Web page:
This was a great read. The story is interesting, with good plot twists. The romance is strong, and the characters well developed. I look forward to more work from this author.

Is that all true? Not to me, but everyone has an opinion, of course. I would have spelled out my problems with it, because a review like this doesn’t tell you much. And it wasn’t that I thought the story wasn’t interesting — I thought it was poorly written, and that is something no one seems to want to take issue with, whether it’s mechanical issues like spelling or content issues like plot inconsistencies.

Back to 50 Shades — check out those reviews and you’ll see some who are just astounded by the sex. But a few others will note that there is better sex available. And there is, and it’s not even all that hard to find. There are plenty of authors at Amazon, you can see a few blogs on the right side of my page and you can always go to sites like Literotica or LushStories and poke around a little. Still, people who are impressed by poorly-written erotica probably haven’t read much of it to start with.

Can’t we be honest? I don’t mean I want to trash people, because like I said, I know how hard this is. But when I had stories published by Republica Press, my editor/publisher made no bones about things she didn’t like in stories, errors she’d thought I made, whatever. And I thought it was my duty as a writer she was publishing to at least hear her out. However, it seems like once someone says something’s fine, it’s almost impossible for a writer to hear any criticism, even if it’s constructive.

In my short experience with writing and publishing, both for free and pay, I’ve learned you need a thick skin. Not so thick that you can let everything bounce off of you, but not so thin that you become defensive at the mere mention of a contrary opinion. If you have given your story to someone for their opinion, you’d better be ready for their opinion to not be glowing. And criticism isn’t a bad thing. It can help you improve. If someone says your characters are inconsistent — and best would be if they gave examples — then check it out, because maybe they are, even if an editor said it’s good.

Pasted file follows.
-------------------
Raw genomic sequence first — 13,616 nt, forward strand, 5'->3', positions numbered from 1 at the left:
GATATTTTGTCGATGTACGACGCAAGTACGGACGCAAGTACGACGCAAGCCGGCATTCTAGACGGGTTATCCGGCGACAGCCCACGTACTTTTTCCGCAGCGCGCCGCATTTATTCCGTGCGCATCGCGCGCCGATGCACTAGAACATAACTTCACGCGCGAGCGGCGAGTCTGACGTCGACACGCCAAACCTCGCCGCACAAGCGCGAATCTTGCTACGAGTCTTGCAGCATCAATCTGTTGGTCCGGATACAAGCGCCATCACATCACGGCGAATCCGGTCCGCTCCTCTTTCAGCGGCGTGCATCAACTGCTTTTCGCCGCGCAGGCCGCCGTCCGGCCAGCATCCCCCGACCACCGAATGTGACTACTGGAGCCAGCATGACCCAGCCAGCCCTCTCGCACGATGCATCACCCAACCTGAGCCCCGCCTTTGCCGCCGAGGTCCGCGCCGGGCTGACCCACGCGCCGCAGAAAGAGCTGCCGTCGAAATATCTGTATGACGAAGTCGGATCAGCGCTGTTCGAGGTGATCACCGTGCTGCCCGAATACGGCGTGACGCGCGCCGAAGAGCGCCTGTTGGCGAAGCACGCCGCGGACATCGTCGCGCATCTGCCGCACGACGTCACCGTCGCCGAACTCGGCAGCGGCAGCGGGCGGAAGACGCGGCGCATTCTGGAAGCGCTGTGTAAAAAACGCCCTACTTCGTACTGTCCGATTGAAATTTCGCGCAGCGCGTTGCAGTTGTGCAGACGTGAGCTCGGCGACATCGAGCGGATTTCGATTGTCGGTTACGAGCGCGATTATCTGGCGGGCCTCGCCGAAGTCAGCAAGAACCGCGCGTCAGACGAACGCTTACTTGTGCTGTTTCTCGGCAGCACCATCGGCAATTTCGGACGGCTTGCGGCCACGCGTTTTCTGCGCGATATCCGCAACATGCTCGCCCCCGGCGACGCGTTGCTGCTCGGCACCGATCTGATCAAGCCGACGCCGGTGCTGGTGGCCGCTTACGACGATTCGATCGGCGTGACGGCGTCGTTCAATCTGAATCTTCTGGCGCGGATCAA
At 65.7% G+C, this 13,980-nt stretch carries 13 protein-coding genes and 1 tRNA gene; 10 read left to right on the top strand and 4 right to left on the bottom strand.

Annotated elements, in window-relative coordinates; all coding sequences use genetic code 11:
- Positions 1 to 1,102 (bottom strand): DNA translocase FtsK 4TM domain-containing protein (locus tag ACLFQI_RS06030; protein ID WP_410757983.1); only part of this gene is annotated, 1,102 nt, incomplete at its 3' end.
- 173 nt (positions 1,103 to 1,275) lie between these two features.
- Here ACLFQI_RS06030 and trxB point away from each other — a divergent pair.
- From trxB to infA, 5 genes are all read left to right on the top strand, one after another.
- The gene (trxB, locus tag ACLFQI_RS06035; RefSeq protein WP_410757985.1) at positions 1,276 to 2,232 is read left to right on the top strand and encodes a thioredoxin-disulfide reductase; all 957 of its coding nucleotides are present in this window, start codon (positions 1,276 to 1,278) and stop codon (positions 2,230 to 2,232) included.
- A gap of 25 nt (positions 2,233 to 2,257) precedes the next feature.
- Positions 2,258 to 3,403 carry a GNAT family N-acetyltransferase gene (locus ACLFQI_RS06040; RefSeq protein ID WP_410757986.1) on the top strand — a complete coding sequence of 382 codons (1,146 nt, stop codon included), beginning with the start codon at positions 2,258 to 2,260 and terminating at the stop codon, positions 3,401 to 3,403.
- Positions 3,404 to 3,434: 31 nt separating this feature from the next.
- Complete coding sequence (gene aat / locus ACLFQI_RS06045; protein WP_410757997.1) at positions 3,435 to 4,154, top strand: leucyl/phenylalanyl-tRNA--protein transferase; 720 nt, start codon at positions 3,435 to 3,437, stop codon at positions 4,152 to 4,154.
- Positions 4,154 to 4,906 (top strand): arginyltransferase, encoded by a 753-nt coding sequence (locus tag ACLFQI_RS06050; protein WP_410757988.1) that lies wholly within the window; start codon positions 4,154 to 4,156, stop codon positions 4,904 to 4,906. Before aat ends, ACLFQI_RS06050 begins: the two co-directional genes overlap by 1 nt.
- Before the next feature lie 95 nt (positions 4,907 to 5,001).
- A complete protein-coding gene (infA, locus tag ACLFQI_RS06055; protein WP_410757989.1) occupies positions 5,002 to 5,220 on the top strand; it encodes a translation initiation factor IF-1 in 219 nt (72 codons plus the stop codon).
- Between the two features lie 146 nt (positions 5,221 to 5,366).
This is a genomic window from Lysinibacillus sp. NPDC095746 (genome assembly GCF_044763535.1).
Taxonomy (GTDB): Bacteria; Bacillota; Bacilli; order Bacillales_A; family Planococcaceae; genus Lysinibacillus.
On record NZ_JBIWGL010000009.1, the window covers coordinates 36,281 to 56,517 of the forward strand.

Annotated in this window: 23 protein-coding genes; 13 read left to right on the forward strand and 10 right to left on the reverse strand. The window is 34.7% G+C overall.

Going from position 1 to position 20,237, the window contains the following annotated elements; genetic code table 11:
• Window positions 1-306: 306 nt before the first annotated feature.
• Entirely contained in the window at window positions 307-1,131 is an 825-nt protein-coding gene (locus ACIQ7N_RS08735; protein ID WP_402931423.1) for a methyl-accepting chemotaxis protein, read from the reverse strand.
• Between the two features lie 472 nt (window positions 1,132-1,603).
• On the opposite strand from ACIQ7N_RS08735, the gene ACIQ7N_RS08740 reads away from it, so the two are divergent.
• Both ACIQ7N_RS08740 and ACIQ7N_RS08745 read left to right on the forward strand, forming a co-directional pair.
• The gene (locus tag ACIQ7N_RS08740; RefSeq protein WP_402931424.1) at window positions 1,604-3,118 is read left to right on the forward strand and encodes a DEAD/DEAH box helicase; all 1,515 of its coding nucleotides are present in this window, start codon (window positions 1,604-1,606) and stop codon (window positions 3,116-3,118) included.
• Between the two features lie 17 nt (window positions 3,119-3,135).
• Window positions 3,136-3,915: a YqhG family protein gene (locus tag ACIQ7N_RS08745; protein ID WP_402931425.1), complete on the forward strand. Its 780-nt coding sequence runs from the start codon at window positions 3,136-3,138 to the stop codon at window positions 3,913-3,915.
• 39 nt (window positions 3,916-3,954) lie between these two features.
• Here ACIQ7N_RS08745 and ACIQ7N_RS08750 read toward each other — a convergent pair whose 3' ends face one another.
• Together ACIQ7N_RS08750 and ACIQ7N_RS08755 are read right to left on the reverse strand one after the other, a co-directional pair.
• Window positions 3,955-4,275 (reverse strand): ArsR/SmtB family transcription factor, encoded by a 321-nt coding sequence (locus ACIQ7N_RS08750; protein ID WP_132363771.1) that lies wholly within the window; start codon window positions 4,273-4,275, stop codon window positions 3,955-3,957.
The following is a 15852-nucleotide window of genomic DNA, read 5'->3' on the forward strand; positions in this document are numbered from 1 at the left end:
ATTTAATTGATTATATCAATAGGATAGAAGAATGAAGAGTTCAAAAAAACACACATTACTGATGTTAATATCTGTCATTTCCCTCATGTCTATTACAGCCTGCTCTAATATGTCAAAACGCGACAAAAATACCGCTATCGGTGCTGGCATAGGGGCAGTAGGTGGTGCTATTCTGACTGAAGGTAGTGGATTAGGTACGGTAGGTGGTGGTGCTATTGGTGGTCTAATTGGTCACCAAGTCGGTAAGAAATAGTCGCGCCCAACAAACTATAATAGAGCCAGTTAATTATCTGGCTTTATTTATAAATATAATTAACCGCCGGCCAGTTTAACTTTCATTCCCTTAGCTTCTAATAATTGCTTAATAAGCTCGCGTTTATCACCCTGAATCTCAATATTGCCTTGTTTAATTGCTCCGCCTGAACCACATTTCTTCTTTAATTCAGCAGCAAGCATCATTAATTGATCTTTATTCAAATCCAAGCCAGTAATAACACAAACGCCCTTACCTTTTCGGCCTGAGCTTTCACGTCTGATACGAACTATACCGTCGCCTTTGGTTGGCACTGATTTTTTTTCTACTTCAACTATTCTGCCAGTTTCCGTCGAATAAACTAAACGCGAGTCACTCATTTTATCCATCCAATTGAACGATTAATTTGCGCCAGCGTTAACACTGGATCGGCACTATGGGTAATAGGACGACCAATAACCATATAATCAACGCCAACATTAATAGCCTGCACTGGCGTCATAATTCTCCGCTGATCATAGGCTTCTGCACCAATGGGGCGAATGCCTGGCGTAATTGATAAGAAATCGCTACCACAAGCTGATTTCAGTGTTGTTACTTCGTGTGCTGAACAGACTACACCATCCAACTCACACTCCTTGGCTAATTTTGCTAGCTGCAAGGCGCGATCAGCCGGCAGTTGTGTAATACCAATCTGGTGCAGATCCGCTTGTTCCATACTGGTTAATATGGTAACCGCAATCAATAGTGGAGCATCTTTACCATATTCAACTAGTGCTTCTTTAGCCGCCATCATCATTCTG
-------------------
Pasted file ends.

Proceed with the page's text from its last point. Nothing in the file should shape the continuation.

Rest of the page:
So while I appreciate the effort that goes into a story, I’m not going to blindly praise it if the grammar is awkward, the punctuation incorrect, or the characters contradictory. That’s not doing anyone any favors, least of all the writer. I thought from the start that if you want people to take the time to read your story, then you can take the time to make it readable in both mechanics and content.

New stories to read

I have two new stories up, and I hope you enjoy them.

First up is the third chapter of my latest hockey romance, Rhythm and the Blue Line. In this chapter, Brody goes to see Ryan’s band perform, and decides to convince her to go out with him. You’ll have to read and see if he succeeds.

Next is a Christmas story that’s up and entered in Literotica’s Winter Holiday Contest. It’s called Christmas Creep. Here’s an excerpt:

“You’re sexy when you cook.” Joe placed a kiss on the nape of her neck; she’d pulled her hair back in a ponytail.